One way you can show your staff you appreciate their hard work is to give them a gift. Many small business owners love giving their staff members thoughtful gifts as a sign of gratitude for their efforts. After all, enhancing employee satisfaction and experience can help employers decrease turnover rates and boost employee morale.
Gift cards are a great option that work for all occasions; it allows your employees to spend it on their own time and is easy to buy and store. Before you start stocking up for your next holiday party, it’s a good idea to check whether or not you’ll have to pay tax on those gift cards.
When it comes to gifting, there are a lot of things employers can give employees as de minimis, which according to the IRS means that it is so small and provided so infrequently that it is unreasonable or impractical to account for it. Unfortunately, a gift card or any cash-related gift is not considered de minimis, even if it’s less than $25.
Learn more by watching our HR expert, Stacey Gibson, explain the rules around taxing gifts for employees.
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Why Are Gift Cards Not Considered “De Minimis” By The IRS?
Historically, there was a threshold of $25 as the maximum amount one could give before having to be taxed, but that is no longer the case. A gift card or cash equivalent is now taxable, regardless of the amount. The reason is because gift cards are essentially the same as cash, they are considered an easy item to be accounted for and, therefore, taxable.
The reason the IRS changed the rules has to do with protecting employee pay. If gift cards were exempt from taxes, it would encourage companies to restructure how employees are paid to save money on taxes. Employees may receive lower compensation with the addition of gifts, which would reduce their taxable income and payroll taxes.
The bottom line: no matter the amount, a gift card given to employees is not considered a de minimis fringe benefit. Instead, it should be included in wages on Form W-2 and subject to tax withholdings.
What Gifts Can I Give To My Employees That Are Not Taxable?
If you still want to be generous and show your appreciation to your employees, consider the following:
- Occasional employee use of photocopier
- Employee snacks (coffee, doughnuts, soft drinks, etc.)
- Tickets for entertainment, such as theater or sporting events
- Holiday gifts, such as a turkey or ham
- Flowers, fruit, books, etc., provided under special circumstances (illness, death of a family member, individual recognition)
- Personal use of a cell phone provided by an employer for business purposes (more on this below)
- Meal money or other qualifying expenses when working overtime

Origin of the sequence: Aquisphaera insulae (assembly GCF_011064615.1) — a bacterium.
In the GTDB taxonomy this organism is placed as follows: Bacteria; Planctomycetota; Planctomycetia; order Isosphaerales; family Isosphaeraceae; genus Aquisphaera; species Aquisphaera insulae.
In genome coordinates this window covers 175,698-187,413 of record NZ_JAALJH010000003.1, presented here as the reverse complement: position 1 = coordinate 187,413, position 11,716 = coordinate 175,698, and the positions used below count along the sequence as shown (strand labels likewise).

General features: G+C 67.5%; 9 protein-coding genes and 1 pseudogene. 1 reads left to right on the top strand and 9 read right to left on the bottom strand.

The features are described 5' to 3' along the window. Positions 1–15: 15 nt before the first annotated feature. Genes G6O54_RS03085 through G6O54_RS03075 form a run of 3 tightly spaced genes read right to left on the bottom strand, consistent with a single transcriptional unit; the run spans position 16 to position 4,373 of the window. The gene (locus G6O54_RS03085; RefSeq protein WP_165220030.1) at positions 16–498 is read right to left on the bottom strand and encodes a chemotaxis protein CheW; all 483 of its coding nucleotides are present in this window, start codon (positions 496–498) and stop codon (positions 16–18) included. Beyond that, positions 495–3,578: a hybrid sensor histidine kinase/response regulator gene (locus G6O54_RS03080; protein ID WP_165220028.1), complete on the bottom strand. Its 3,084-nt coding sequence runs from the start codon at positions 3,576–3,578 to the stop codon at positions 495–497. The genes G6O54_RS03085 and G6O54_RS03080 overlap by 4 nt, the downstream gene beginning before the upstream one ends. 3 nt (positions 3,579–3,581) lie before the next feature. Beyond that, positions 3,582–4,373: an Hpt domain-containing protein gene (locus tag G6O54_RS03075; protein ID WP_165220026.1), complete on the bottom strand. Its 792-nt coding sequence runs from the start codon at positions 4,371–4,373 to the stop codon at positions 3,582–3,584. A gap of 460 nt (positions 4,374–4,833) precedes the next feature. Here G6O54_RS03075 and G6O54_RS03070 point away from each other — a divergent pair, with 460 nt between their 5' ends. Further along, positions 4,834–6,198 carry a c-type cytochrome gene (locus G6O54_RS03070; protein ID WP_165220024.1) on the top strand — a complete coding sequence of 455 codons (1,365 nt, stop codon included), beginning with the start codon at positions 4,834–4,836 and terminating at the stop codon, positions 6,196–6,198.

Be sure to keep any of these qualifying gifts to a minimum and under $100, as the IRS has ruled that if a gift ever exceeds the value of $100, then the item must be taxed as a whole. That means any flower arrangements given as a form of congratulations or sympathy should be less than $100 or else the employee will need to be taxed for the full value of the flowers.
Is A Cell Phone Considered A Tax-Free De Minimis Fringe Benefit?
It is common for companies to give their employees cell phones to make business phone calls. However, these companies had to track the minutes spent making personal calls vs. business calls under statutory laws. If certain conditions are met, mobile phones or reimbursed personal phones given to employees for business usage can be used for personal calls and remain tax-free as a de minimis fringe benefit. These conditions include:
- The employee has to be available 24/7 in case of work-related emergencies
- The employee might need to be in contact with colleagues beyond regular working hours
- The employee needs to reach customers or clients while out of the office
- The employee has to communicate with customers or clients in different time zones, and it is during the regular office hours
For more information, please visit the IRS page on de minimis fringe benefits.
Navigate The Complicated World of HR With Experts At Your Side
Who would think that giving a gift to your employees would result in potential trouble with the IRS? There are many rules and regulations around what you can and cannot do, which is why having experienced HR consulting and support will keep you in compliance.
Stratus HR has been in business for over 20 years, and our team of certified HR professionals work every day with our clients, helping them stay on top of HR administrative tasks. If want to learn more about how to show appreciation to your employees, check out the following articles: